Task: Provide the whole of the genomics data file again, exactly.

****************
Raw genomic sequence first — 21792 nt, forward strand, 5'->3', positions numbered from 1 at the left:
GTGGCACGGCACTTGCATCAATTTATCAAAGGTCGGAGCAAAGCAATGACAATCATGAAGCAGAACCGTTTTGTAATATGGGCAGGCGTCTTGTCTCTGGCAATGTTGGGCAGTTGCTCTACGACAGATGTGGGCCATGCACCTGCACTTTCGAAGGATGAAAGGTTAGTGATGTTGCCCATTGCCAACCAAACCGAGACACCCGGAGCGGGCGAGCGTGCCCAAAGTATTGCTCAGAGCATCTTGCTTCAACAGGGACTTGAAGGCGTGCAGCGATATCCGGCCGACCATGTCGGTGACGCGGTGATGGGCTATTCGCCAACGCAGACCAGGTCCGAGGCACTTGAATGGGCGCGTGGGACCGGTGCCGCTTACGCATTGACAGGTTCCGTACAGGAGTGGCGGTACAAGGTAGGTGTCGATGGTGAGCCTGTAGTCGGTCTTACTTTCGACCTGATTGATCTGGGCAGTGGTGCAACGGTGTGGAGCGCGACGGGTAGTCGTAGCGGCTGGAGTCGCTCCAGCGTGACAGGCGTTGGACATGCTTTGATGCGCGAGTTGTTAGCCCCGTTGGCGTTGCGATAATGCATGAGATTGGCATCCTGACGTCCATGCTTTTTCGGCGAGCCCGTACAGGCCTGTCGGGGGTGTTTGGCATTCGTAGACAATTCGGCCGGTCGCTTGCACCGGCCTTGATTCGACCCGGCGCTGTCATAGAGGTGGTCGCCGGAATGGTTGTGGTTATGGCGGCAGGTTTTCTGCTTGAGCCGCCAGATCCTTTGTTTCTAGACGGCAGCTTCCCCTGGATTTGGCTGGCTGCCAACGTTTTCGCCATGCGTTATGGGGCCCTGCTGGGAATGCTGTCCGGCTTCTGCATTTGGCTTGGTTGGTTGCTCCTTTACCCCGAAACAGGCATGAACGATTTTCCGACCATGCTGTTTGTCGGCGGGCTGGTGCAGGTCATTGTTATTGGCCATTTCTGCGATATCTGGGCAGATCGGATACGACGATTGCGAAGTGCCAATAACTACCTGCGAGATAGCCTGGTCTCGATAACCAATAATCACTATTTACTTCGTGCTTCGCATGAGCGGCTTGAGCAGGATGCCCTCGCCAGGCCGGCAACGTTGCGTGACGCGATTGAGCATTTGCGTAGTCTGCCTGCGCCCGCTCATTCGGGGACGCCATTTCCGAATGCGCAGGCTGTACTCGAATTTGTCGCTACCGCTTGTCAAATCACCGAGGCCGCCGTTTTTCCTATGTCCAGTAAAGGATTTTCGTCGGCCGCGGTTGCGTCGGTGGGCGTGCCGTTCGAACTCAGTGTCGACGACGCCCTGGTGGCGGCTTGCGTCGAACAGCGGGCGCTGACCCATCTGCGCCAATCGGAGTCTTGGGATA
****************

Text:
Raw genomic sequence first — 21792 nt, forward strand, 5'->3', positions numbered from 1 at the left:
GTGGCACGGCACTTGCATCAATTTATCAAAGGTCGGAGCAAAGCAATGACAATCATGAAGCAGAACCGTTTTGTAATATGGGCAGGCGTCTTGTCTCTGGCAATGTTGGGCAGTTGCTCTACGACAGATGTGGGCCATGCACCTGCACTTTCGAAGGATGAAAGGTTAGTGATGTTGCCCATTGCCAACCAAACCGAGACACCCGGAGCGGGCGAGCGTGCCCAAAGTATTGCTCAGAGCATCTTGCTTCAACAGGGACTTGAAGGCGTGCAGCGATATCCGGCCGACCATGTCGGTGACGCGGTGATGGGCTATTCGCCAACGCAGACCAGGTCCGAGGCACTTGAATGGGCGCGTGGGACCGGTGCCGCTTACGCATTGACAGGTTCCGTACAGGAGTGGCGGTACAAGGTAGGTGTCGATGGTGAGCCTGTAGTCGGTCTTACTTTCGACCTGATTGATCTGGGCAGTGGTGCAACGGTGTGGAGCGCGACGGGTAGTCGTAGCGGCTGGAGTCGCTCCAGCGTGACAGGCGTTGGACATGCTTTGATGCGCGAGTTGTTAGCCCCGTTGGCGTTGCGATAATGCATGAGATTGGCATCCTGACGTCCATGCTTTTTCGGCGAGCCCGTACAGGCCTGTCGGGGGTGTTTGGCATTCGTAGACAATTCGGCCGGTCGCTTGCACCGGCCTTGATTCGACCCGGCGCTGTCATAGAGGTGGTCGCCGGAATGGTTGTGGTTATGGCGGCAGGTTTTCTGCTTGAGCCGCCAGATCCTTTGTTTCTAGACGGCAGCTTCCCCTGGATTTGGCTGGCTGCCAACGTTTTCGCCATGCGTTATGGGGCCCTGCTGGGAATGCTGTCCGGCTTCTGCATTTGGCTTGGTTGGTTGCTCCTTTACCCCGAAACAGGCATGAACGATTTTCCGACCATGCTGTTTGTCGGCGGGCTGGTGCAGGTCATTGTTATTGGCCATTTCTGCGATATCTGGGCAGATCGGATACGACGATTGCGAAGTGCCAATAACTACCTGCGAGATAGCCTGGTCTCGATAACCAATAATCACTATTTACTTCGTGCTTCGCATGAGCGGCTTGAGCAGGATGCCCTCGCCAGGCCGGCAACGTTGCGTGACGCGATTGAGCATTTGCGTAGTCTGCCTGCGCCCGCTCATTCGGGGACGCCATTTCCGAATGCGCAGGCTGTACTCGAATTTGTCGCTACCGCTTGTCAAATCACCGAGGCCGCCGTTTTTCCTATGTCCAGTAAAGGATTTTCGTCGGCCGCGGTTGCGTCGGTGGGCGTGCCGTTCGAACTCAGTGTCGACGACGCCCTGGTGGCGGCTTGCGTCGAACAGCGGGCGCTGACCCATCTGCGCCAATCGGAGTCTTGGGATA